The Machinist

A startling physical transformation by Christian Bale is at the center of The Machinist. Many people have seen Bale in other movies (Equilibrium, Reign of Fire). His character in The Machinist, Trevor Reznick is a factory worker, wracked with paranoia and insomnia (he claims to have been awake for a year), emaciated from everything happening around him. Bale lost sixty pounds to get to a dangerously thin 130 pounds (he's 6'2"), and on screen he looks startling. People have made a huge fuss over Renee Zellweger gaining weight (twice) for her Bridget Jones movies, but this is another matter completely. Bale looks like he is actually going to drop dead from exhaustion. His look changes from buff and round to angular due to all the bones sticking out of his body. It was a huge risk to take, and really makes The Machinist work.

The Machinist is one of those films that sets out to confuse the viewer. Yet, it has its own internal logic, that, if one pays attention, works well in the end. Think of it like a mix of Fight Club, Dark City, and Open Your Eyes. It always seems to be dark and forbidding, and everybody is out to get Reznick. He feels isolated from his coworkers, and seeks solace from two women. Stevie (Jennifer Jason Leigh, In the Cut, Road to Perdition) is a prostitute he frequents. She truly likes him, and is willing to give up what she does to be with him. The other is Marie (Aitana Sanchez-Gijon, I'm Not Scared, Happy Men), an attractive waitress that works at the airport. Every night, Reznick will drive to the airport just to talk with her. But he begins noticing strange things. It always seems to be 1:30am when he talks to her. Leigh and Sanchez-Gijon give very different performances, but both serve as the only representations of something good within The Machinist. They are Reznick's link to humanity.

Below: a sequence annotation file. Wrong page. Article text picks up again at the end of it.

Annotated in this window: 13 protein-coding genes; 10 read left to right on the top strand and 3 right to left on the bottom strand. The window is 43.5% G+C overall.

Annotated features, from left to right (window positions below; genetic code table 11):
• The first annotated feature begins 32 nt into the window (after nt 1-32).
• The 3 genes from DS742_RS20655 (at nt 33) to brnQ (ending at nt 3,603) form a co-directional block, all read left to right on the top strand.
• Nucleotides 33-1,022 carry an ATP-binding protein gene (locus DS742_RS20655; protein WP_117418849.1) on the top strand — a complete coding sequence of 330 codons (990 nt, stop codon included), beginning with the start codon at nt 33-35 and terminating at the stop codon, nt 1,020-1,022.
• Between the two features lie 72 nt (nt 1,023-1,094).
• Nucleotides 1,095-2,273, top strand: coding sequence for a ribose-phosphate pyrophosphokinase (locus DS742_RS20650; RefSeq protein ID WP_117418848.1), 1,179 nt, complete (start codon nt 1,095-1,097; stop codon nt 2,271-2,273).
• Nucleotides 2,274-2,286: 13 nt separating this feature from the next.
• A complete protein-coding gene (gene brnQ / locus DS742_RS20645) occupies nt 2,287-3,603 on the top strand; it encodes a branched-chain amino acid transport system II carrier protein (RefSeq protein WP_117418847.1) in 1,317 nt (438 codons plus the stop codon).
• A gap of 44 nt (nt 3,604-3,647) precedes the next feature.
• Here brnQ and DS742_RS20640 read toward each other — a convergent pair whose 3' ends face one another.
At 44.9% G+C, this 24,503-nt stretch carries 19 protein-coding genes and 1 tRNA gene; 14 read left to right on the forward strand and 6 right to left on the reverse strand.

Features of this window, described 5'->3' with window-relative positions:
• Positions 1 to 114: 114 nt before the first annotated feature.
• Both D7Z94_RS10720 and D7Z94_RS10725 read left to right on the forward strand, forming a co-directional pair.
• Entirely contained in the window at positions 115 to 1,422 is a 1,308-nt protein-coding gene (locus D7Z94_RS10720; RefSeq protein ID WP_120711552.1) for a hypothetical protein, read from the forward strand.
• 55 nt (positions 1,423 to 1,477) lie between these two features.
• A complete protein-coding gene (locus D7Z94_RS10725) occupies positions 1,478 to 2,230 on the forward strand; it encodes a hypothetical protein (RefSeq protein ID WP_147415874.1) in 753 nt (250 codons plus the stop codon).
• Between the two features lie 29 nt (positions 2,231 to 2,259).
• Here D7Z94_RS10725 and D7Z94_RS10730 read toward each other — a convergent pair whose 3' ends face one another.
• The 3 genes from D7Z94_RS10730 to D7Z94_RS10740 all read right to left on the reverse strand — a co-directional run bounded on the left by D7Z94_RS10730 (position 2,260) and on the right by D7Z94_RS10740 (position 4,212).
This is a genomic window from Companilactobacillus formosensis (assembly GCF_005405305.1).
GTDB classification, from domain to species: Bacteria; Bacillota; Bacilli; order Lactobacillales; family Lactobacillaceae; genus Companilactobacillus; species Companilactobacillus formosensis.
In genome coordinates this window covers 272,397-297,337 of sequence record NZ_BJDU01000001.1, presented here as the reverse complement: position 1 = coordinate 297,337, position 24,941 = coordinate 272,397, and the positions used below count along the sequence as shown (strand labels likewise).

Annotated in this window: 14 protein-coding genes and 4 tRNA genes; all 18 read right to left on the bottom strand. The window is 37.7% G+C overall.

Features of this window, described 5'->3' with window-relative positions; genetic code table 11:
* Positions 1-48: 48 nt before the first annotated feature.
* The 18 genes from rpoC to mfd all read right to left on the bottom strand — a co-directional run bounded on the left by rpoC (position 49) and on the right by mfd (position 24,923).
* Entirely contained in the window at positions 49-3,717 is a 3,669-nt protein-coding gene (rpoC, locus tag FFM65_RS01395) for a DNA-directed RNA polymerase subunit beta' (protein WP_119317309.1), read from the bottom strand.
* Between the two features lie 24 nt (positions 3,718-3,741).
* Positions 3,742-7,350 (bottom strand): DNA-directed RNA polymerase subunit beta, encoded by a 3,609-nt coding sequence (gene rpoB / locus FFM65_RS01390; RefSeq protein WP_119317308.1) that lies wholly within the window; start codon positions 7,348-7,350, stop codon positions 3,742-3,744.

He befriends Ivan (John Sharian, Love Actually, Calendar Girls), a beefy coworker that nobody else seems to know. A freak accident, caused when Reznick was watching Ivan, causes another coworker to lose his arm. Reznick tries to explain that Ivan is his alibi, but nobody believes him. This isolates him more at work. At home, he begins finding post-it notes on his fridge prompting him to start a game of hangman. It's hard to believe that director Brad Anderson started off his career with films like Happy Accidents and Next Stop Wonderland. But his last film was the effective but little seen Session 9. It's also hard believing that Scott Kosar wrote this, since his last credit went to the horrid Texas Chainsaw Massacre remake.

This film works because it sets an eerie, creepy mood, drops in small clues, then builds towards a conclusion that's pretty obvious for fans of the aforementioned films. The testament to how well The Machinist works is that people are willing to sit watch to see how everything unfolds. Anderson keeps everything dim, swathing sets in blue and gray lights. Most of the sets have a barren, industrial look to them. There are few hints of color, and when it does appear, it looks washed out and faded. But overall, it is Bale that anchors the film. His performance is mesmerizing. It's easy to see that something is wrong with Reznick. His sleep deprivation is obviously causing him to imagine some things, but nobody can tell where reality ends and his imagination begins.

Mongoose Rates It: Pretty Good.
1 hour, 42 minutes, Rated R for violence, disturbing images, sexuality, and language.

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